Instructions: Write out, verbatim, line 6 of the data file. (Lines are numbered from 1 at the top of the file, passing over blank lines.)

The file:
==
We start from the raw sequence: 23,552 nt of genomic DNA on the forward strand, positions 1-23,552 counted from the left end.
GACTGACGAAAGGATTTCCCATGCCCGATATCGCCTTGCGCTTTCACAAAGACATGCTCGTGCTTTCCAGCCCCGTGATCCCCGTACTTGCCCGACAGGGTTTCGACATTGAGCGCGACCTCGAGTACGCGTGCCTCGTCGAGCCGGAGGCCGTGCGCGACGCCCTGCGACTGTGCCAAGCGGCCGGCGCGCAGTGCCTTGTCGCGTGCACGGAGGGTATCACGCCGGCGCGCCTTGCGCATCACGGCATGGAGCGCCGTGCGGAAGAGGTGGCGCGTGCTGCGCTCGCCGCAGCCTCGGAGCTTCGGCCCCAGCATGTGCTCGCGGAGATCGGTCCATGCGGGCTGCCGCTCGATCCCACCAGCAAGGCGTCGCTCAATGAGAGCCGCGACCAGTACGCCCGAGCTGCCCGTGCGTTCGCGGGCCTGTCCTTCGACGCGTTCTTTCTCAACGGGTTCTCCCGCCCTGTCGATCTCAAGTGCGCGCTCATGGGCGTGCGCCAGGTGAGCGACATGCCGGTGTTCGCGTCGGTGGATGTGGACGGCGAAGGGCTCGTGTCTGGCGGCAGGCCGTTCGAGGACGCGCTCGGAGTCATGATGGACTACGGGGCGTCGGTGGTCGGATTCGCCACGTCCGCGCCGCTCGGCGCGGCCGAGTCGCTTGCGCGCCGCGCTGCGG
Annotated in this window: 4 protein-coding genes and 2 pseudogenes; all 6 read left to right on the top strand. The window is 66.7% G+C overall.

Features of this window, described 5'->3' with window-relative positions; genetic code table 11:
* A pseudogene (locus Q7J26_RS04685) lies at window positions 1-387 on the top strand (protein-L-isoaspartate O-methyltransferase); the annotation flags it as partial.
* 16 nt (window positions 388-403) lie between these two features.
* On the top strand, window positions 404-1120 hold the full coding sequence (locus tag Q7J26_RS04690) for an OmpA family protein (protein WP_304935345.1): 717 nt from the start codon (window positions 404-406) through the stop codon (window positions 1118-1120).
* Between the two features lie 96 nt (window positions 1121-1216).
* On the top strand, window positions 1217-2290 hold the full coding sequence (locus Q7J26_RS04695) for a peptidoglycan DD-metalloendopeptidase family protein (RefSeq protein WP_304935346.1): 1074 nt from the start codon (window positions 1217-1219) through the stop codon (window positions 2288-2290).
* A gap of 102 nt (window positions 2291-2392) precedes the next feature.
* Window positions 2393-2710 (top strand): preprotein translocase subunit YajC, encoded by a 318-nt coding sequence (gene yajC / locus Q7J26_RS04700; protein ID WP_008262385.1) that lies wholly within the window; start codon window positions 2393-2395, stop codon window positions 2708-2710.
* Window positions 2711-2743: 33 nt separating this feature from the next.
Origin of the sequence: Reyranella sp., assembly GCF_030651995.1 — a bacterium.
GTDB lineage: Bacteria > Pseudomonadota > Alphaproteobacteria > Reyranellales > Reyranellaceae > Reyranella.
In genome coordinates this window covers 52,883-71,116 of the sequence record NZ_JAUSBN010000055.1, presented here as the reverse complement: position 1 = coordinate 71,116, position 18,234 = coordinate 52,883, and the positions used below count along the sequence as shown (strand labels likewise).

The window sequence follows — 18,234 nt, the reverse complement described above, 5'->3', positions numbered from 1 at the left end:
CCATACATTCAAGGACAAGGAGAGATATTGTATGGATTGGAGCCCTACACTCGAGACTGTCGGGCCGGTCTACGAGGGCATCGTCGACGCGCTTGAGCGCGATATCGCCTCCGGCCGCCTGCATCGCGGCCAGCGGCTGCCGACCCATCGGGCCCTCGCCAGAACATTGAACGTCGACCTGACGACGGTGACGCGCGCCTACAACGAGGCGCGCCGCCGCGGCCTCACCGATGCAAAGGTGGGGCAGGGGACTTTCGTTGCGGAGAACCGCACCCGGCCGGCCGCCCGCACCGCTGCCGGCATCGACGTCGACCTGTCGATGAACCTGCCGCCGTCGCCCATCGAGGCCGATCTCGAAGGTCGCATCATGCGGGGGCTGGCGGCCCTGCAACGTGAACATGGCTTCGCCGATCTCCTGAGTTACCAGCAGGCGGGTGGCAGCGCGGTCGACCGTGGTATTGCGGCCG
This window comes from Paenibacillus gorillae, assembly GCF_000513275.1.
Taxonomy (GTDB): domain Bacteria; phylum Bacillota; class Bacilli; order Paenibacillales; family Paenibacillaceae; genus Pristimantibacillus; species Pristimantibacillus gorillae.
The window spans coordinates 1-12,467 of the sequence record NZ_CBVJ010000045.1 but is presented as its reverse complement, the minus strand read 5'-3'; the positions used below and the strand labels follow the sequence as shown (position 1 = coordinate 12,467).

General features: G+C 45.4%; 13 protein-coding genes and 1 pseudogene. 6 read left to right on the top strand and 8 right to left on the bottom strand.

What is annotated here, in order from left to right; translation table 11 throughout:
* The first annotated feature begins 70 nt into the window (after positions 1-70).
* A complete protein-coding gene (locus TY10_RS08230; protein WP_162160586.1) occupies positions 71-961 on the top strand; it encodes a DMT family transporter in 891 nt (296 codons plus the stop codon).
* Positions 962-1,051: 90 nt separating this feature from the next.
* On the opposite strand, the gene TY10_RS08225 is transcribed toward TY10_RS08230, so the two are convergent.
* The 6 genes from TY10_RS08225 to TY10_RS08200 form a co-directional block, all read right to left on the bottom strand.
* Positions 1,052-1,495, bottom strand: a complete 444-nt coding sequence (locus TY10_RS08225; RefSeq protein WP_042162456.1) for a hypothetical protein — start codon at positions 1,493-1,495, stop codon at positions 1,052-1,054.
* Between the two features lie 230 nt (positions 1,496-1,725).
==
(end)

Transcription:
* 16 nt (window positions 388-403) lie between these two features.